SQL WHILE Loop is Slow and Takes a While (WRITELOG Wait Type)

SQL WHILE Loops can be a convenient way to add various amounts of mock data to a table for testing.  But the WHILE Loop itself can also be a good way to test different functionality within SQL Server itself.  When using a WHILE Loop to insert hundreds of thousands of rows, you might find it taking a lot longer than you expect; even minutes just to insert half a million narrow rows.  Now of course this could be caused by any number of issues, but in this post I am going to focus on a particular cause of the WRITELOG wait type that I recently ran in to.

Setup

Lets start with a simple example. First create a simple example table.


CREATE TABLE [dbo].[MyTable](
[Id] [int] IDENTITY(1,1) NOT NULL,
[SomeText] [varchar](10) NULL,
[MoreText] [varchar](50) NULL
) ON [PRIMARY]

Then execute a WHILE Loop that will insert 500k records.

TRUNCATE TABLE dbo.MyTable
DECLARE @Iterations int = 500000
DECLARE @Counter int = @Iteration
WHILE @Counter > 0
BEGIN
INSERT INTO [dbo].[MyTable]
([SomeText]
,[MoreText])
VALUES
('Num:' + CONVERT(varchar,@Counter)
,CONVERT(varchar,@Counter) + ' bottles of beer on the wall')
SET @Counter = @Counter - 1
END
SELECT *
FROM dbo.MyTable

Your results will vary, but for me that took ~ 1 minute on an otherwise idle Core i7 laptop with 16GB of RAM and an SSD – a lot longer than you might expect.

Why So Slow?

Well, lets first take a look at Activity Monitor while we run the above script again. It will TRUNCATE and reload the table. You’ll see that after a few seconds the INSERT query gets suspended with a Wait Type of WRITELOG.

What is WRITELOG?

The WRITELOG wait type occurs while, wait for it…, “waiting for a log flush to complete. Common operations that cause log flushes are checkpoints and transaction commits.”  Ok, so what is a log flush?  Without going too far off topic here, we need to very quickly discuss a bit about the SQL Server Transaction Log (much more detail here).

When data in SQL Server is modified, the first thing that happens is SQL checks if the needed data page is in memory, and if not, it reads it from disk into memory.  Once the required data page is stored in memory, the changes are applied, and the changes are written to the Log Buffer, also in memory, which stores log records until they are written to disk.  Before being able to write the “dirty” pages to the data files on disk, first the Log Buffer records must be “flushed” and written to disk in the log file itself.  It is at this point where the WRITELOG wait type is encountered as more log flushes for more data changes occur.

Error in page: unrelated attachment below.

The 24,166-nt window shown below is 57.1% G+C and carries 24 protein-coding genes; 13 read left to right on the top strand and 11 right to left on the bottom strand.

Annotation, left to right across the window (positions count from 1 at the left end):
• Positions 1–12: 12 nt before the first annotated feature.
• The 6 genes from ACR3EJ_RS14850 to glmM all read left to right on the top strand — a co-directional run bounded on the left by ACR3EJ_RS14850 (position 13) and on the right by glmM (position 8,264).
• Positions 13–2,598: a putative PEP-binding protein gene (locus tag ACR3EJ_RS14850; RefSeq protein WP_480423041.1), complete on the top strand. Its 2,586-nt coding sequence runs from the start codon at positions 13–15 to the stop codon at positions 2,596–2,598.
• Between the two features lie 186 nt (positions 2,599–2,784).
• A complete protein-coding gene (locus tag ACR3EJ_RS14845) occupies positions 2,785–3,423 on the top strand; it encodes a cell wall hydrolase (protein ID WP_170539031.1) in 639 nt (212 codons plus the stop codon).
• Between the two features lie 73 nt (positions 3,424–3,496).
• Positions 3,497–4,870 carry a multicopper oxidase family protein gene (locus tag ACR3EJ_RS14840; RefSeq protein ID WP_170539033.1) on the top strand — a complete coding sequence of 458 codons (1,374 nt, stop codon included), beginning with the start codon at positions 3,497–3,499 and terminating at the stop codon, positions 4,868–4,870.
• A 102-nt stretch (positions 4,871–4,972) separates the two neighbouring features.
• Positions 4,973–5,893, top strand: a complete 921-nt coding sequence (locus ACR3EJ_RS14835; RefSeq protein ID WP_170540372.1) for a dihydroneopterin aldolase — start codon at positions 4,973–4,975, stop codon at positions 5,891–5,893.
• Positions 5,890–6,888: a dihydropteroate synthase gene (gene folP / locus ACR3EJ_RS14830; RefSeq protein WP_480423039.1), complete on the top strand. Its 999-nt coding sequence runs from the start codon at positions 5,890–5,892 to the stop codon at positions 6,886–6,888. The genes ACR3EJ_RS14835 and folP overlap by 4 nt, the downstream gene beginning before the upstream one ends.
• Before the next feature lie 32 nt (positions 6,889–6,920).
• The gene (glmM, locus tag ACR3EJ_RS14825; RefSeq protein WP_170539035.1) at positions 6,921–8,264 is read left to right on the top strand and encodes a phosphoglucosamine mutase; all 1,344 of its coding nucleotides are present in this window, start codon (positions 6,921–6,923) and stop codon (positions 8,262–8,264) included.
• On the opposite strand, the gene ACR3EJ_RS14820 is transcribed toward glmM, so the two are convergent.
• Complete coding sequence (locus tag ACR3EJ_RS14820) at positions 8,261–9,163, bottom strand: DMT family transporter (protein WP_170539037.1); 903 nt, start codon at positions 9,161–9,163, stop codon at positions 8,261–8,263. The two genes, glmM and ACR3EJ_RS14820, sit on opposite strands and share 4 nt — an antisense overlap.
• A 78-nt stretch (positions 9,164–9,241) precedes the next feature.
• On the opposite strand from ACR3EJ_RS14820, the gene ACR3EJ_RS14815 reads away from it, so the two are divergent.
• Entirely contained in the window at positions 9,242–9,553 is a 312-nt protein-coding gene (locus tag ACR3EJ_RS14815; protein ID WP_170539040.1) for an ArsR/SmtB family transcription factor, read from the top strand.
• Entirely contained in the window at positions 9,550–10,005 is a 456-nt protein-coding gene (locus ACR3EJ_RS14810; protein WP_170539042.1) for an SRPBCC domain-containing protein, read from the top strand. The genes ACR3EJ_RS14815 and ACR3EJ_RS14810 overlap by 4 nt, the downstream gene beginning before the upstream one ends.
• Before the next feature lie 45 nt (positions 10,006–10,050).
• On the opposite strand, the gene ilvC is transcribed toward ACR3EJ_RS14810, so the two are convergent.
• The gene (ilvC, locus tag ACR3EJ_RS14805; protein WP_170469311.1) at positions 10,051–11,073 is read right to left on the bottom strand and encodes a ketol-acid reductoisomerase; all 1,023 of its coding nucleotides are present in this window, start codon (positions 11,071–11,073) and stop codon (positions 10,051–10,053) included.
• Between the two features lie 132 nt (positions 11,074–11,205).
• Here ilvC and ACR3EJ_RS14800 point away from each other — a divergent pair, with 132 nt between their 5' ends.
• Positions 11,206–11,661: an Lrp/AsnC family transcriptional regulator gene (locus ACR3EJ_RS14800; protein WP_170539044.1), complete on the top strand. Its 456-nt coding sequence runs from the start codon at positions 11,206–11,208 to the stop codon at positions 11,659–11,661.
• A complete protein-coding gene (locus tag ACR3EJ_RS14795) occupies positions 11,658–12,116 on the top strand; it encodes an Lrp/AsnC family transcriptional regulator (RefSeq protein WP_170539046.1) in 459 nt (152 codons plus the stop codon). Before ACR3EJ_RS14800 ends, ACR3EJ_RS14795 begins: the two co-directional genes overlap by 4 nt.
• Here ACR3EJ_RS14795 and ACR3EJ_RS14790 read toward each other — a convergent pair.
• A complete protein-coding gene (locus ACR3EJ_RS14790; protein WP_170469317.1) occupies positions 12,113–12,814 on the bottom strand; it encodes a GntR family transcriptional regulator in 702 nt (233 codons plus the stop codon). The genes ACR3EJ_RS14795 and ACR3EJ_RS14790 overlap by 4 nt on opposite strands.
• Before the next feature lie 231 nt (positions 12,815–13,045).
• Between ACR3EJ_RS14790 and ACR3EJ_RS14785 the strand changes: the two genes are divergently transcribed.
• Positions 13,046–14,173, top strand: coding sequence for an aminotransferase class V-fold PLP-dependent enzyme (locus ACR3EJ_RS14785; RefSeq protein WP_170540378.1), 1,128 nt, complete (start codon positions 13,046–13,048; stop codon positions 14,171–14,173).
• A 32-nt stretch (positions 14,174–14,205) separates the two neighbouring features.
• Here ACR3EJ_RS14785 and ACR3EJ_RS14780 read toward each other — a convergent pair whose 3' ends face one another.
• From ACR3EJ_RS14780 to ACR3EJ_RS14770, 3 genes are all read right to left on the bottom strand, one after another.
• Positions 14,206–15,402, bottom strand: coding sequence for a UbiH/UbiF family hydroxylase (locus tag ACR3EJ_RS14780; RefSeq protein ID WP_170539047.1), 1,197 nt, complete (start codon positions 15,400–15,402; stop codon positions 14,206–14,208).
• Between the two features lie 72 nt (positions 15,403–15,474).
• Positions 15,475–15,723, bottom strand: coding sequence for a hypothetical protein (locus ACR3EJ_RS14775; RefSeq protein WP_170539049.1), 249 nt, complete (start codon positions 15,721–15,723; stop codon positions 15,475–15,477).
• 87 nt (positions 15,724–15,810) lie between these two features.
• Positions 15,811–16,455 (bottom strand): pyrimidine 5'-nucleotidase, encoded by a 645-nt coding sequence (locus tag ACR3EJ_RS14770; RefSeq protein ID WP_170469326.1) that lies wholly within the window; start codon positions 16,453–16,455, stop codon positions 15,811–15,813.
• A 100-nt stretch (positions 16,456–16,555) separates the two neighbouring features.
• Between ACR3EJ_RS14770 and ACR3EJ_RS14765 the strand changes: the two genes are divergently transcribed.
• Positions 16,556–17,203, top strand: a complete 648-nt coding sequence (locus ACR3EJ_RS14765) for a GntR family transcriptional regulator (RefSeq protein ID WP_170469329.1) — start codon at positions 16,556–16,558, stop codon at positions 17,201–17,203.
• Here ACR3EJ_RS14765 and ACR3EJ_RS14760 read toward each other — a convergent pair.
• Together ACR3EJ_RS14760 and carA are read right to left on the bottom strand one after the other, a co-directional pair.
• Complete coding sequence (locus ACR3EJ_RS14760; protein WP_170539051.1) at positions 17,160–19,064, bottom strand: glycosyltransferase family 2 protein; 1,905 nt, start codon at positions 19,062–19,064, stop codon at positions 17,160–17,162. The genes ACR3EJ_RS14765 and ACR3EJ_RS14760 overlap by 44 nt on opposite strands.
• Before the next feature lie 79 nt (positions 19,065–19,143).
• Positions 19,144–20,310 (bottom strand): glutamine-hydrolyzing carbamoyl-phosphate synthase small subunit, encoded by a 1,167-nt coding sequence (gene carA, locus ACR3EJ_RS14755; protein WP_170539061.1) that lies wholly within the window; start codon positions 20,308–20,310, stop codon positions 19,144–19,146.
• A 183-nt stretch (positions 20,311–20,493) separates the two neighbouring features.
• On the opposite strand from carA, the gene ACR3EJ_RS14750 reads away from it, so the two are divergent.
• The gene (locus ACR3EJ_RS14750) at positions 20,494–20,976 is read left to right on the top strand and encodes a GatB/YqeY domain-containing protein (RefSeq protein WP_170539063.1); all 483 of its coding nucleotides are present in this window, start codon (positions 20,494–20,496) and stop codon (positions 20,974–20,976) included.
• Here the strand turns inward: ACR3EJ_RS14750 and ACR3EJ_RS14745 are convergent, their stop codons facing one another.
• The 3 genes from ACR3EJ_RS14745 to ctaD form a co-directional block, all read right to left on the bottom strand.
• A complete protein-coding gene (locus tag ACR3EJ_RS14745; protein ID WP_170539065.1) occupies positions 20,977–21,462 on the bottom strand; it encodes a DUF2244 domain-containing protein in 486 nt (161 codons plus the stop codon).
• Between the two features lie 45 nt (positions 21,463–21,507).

Per Paul Randal, log flushes basically occur when either a transaction is committed, or when the maximum of 60KB of log records have been generated since the last log flush.  In order to maximize performance, we generally would want the most efficient flushes of log files to disk – which often means we actually want fewer, larger, log flushes versus tons of very tiny ones causing repeated calls back to disk.

Which brings us back to our WHILE Loop.

How Can We Tell What The WHILE Loop is Doing?

So with that background out of the way, lets take a closer look at exactly what is happening when our above script is running.  Microsoft was kind enough to provide us with a number of Performance Monitor (in Windows 10, just start typing “Perf” at the Start Menu to find it) counters that we can use to see the details of the log flush activity within SQL Server.